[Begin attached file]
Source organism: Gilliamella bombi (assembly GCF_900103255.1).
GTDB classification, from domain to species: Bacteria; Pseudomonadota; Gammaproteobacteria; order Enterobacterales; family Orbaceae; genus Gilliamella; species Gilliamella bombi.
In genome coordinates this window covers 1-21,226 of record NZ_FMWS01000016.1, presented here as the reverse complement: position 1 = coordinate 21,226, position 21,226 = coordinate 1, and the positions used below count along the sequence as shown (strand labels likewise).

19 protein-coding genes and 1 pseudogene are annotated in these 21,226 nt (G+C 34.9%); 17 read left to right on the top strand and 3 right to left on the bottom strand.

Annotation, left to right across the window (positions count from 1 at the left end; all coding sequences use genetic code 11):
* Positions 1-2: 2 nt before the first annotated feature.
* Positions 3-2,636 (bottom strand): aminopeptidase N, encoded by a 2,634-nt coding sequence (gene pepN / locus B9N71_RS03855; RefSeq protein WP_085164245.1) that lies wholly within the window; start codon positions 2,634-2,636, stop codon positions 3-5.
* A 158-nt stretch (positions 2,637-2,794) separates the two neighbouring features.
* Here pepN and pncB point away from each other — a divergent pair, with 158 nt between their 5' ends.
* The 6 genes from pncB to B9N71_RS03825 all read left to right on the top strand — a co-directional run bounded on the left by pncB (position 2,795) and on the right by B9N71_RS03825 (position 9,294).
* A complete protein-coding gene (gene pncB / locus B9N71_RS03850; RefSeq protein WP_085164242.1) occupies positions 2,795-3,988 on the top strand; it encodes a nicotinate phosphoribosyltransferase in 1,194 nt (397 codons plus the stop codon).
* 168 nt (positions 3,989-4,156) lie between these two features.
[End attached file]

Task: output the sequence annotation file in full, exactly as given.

Source organism: Gilliamella bombi (assembly GCF_900103255.1).
GTDB classification, from domain to species: Bacteria; Pseudomonadota; Gammaproteobacteria; order Enterobacterales; family Orbaceae; genus Gilliamella; species Gilliamella bombi.
In genome coordinates this window covers 1-21,226 of record NZ_FMWS01000016.1, presented here as the reverse complement: position 1 = coordinate 21,226, position 21,226 = coordinate 1, and the positions used below count along the sequence as shown (strand labels likewise).

19 protein-coding genes and 1 pseudogene are annotated in these 21,226 nt (G+C 34.9%); 17 read left to right on the top strand and 3 right to left on the bottom strand.

Annotation, left to right across the window (positions count from 1 at the left end; all coding sequences use genetic code 11):
* Positions 1-2: 2 nt before the first annotated feature.
* Positions 3-2,636 (bottom strand): aminopeptidase N, encoded by a 2,634-nt coding sequence (gene pepN / locus B9N71_RS03855; RefSeq protein WP_085164245.1) that lies wholly within the window; start codon positions 2,634-2,636, stop codon positions 3-5.
* A 158-nt stretch (positions 2,637-2,794) separates the two neighbouring features.
* Here pepN and pncB point away from each other — a divergent pair, with 158 nt between their 5' ends.
* The 6 genes from pncB to B9N71_RS03825 all read left to right on the top strand — a co-directional run bounded on the left by pncB (position 2,795) and on the right by B9N71_RS03825 (position 9,294).
* A complete protein-coding gene (gene pncB / locus B9N71_RS03850; RefSeq protein WP_085164242.1) occupies positions 2,795-3,988 on the top strand; it encodes a nicotinate phosphoribosyltransferase in 1,194 nt (397 codons plus the stop codon).
* 168 nt (positions 3,989-4,156) lie between these two features.